#ClassicsaDay #ClassicalBubble Week 3

This month’s Classics a Day theme follows a trend. In May 2020 we were sheltering in place. The theme was #ClassicalDistancing — music for unusual solo instruments best played at home. In June, social bubbles were allowed, and so the theme #ClassicalBubble called for duos. Again, for unusual instruments best played at home.

This month we ease the restrictions even further with a theme of trios. Trios for unusual instruments etc., etc. Here are my selections for the third week of the expanded #ClassicalBubble taking time off for Labor Day, of course).

09/14/20 Thielman Susato – Die view Branlen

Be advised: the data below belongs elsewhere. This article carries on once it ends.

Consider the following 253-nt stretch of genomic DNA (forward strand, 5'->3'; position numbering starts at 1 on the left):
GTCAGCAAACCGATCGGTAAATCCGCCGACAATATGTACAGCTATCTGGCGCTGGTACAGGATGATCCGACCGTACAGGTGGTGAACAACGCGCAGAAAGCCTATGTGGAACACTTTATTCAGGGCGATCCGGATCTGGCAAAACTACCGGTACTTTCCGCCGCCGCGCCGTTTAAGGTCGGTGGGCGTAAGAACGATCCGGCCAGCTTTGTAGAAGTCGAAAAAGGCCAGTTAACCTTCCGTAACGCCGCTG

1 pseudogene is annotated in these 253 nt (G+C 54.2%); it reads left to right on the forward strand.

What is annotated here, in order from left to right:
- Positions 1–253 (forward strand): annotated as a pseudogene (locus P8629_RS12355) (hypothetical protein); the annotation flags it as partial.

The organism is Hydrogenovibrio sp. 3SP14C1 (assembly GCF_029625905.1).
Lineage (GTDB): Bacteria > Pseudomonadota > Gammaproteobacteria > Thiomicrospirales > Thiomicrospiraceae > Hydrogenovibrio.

The Renaissance crumhorn was a family of instruments. It came in varying sizes and ranges.

 

09/15/20 Michel Corrette – Sonata No. 1, Op. 20

The serpent was invented around 1590 and was popular throughout the 1700s in both orchestra and military bands.

 

09/16/20 Ludwig Milde – Scherzo for Ophicleide trio

The Ophicleide was invented in 1817 as a serpent with keys. It was used mainly in the 19th Century. It was especially popular with French composers.

 

09/17/20 Peter Schickele Serenade for Three

In this case, the three are piano, violin — and clarinet. The combination is unusual, but then, so’s the music.

 

09/18/20 Benedetto Marcello (1686-1739) Trio Sonata in C minor for viola da gamba, cello, and basso continuo

The viola da gamba was popular from about the 1450s through the 1750s. By the early 1700s, the cello had begun replacing it in ensembles.

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